Oxygen demand in coastal marine sediments: comparing in situ microelectrodes and laboratory core incubations

Abstract : A study coupling core incubation and a large number of in situ microelectrode measurements (n=18) was performed at a single station in the Golfe de Fos, a semi-enclosed estuarine system in the South of France on the Mediterranean Sea. Total and diffusive oxygen fluxes were determined for two different seasons (October 2000 and May 2001). The average total and diffusive oxygen fluxes were 21.5 and 12.7 mmol m−2 day−1, respectively, in October and 18.5 and 16.5 mmol m−2 day−1, respectively, in May. The average total oxygen demand does not vary significantly between the two periods (21.5±5 to 18.5±4 mmol m−2 day−1). The spread of the values obtained by microelectrode measurements reveals the variability at the decimeter scale indicating a control by small-scale processes. Little difference was found in May between the total and diffusive oxygen fluxes when the number of microelectrode profiles (n=18) and core incubation (n=9) was sufficient to catch larger fluxes linked to "organic hot spots". Although present at a population density of 5700 individuals for 0.1 m2, macrofauna is mostly composed of surface deposit feeders. The little difference found between total and diffusive oxygen demand points towards not only the population density but also the faunal assemblage as a determining factor for sediment irrigation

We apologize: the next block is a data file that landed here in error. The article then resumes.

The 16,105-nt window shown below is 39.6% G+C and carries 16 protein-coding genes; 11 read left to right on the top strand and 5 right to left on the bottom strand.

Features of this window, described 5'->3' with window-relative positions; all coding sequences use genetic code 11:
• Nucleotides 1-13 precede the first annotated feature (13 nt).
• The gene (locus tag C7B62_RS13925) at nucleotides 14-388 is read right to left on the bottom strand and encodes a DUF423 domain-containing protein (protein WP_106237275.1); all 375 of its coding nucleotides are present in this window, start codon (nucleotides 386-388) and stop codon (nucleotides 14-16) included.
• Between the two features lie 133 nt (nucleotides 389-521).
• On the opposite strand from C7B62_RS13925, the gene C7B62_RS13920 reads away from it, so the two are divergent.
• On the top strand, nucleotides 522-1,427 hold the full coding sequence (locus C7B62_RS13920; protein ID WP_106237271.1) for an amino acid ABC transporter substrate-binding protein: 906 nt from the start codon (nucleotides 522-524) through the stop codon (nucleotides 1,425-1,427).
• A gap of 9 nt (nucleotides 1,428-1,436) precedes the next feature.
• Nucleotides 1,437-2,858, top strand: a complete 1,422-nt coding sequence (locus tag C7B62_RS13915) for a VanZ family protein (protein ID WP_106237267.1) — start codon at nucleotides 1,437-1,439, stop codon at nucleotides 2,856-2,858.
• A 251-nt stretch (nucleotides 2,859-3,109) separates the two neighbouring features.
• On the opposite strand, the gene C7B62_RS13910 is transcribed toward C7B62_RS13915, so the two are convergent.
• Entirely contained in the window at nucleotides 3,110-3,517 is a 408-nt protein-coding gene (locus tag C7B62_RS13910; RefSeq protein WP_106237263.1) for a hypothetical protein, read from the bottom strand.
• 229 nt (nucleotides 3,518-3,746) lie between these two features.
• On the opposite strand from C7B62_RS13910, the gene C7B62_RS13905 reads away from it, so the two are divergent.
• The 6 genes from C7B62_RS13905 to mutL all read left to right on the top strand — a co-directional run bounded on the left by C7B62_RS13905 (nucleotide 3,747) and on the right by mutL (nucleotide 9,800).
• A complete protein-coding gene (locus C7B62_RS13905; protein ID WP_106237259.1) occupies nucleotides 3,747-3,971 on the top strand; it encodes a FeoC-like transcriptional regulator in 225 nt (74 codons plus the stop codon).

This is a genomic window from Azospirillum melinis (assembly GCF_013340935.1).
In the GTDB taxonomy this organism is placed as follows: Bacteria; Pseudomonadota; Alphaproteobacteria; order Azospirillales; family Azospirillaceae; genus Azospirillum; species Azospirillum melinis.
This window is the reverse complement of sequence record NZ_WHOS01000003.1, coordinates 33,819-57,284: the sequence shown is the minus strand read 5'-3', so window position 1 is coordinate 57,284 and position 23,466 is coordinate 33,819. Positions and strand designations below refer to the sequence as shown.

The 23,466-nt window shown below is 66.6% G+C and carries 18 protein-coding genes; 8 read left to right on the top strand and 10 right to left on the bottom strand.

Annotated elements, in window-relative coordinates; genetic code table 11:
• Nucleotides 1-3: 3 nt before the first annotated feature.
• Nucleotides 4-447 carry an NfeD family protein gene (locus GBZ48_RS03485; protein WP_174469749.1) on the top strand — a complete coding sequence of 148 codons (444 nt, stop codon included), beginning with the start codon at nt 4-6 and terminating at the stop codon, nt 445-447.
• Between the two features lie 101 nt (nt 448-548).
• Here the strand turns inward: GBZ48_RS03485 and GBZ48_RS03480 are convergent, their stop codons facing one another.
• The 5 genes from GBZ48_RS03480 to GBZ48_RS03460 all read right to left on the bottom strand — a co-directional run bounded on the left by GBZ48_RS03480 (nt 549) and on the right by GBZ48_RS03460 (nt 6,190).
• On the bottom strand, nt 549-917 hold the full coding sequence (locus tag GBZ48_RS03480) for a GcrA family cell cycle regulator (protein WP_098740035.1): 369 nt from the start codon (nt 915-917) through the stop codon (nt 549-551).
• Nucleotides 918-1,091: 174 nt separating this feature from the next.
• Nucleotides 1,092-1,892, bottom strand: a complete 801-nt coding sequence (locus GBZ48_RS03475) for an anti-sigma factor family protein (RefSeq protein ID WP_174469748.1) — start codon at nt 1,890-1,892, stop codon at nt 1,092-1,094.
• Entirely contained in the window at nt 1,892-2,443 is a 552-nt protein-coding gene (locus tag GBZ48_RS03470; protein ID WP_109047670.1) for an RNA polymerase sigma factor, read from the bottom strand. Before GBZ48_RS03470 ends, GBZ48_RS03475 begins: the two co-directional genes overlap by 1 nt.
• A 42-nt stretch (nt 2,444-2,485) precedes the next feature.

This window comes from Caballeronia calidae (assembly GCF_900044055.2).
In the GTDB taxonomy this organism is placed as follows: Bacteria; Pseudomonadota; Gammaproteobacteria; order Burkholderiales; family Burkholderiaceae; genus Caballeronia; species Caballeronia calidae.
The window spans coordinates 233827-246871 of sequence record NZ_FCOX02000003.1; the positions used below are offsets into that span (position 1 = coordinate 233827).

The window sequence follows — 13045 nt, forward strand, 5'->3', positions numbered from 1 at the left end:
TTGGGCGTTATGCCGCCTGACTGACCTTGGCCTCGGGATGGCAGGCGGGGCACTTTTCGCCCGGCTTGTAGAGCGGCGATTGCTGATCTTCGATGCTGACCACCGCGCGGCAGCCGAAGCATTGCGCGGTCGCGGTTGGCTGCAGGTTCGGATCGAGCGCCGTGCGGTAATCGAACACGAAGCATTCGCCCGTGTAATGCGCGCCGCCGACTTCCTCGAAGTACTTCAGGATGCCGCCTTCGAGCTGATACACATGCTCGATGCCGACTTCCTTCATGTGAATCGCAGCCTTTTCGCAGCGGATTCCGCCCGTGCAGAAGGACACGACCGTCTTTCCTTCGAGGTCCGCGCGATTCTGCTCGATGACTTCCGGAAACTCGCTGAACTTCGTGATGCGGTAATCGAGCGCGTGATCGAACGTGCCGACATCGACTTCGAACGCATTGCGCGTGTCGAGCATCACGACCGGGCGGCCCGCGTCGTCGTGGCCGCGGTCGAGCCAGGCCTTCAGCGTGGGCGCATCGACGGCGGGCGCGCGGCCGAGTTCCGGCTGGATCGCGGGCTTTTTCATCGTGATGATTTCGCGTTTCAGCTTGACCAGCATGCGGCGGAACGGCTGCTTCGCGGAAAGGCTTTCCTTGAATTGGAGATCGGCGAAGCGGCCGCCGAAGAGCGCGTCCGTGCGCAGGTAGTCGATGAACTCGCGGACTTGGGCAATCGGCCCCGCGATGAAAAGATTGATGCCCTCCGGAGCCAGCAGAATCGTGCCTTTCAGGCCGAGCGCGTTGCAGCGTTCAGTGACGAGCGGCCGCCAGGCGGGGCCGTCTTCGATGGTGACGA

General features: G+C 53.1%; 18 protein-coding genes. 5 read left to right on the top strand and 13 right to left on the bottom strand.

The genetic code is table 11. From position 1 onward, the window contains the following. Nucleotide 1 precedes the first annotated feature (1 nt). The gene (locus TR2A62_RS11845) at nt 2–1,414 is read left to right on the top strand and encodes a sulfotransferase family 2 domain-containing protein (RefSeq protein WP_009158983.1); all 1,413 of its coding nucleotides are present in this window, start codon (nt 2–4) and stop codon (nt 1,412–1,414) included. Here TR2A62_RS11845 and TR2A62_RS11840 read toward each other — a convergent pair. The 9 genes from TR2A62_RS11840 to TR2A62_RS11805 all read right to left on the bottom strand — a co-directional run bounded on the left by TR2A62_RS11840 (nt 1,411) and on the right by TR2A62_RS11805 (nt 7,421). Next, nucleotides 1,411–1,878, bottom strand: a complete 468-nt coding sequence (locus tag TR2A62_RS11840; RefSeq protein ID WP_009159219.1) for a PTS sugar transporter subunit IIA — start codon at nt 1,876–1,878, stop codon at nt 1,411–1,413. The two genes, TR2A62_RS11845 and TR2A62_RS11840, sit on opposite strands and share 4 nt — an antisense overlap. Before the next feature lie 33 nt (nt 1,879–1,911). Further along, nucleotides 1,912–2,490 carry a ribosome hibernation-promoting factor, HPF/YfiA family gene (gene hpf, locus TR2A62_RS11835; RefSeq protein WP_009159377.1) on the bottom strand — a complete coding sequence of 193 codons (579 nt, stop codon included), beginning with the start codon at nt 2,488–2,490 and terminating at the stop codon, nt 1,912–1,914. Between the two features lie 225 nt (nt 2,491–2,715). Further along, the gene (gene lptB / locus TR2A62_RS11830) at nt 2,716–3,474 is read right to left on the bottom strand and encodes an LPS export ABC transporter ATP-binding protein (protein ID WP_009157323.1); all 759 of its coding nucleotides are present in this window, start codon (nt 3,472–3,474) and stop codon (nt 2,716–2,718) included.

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Submitted on : Tuesday, October 23, 2012 - 10:59:33 AM
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C Rabouille, Lionel Denis, K Dedieu, Georges Stora, B Lansard, et al.. Oxygen demand in coastal marine sediments: comparing in situ microelectrodes and laboratory core incubations. Journal of Experimental Marine Biology and Ecology, Elsevier, 2003, 285, pp.49-69. ⟨10.1016/S0022-0981(02)00519-1⟩. ⟨hal-00744445⟩

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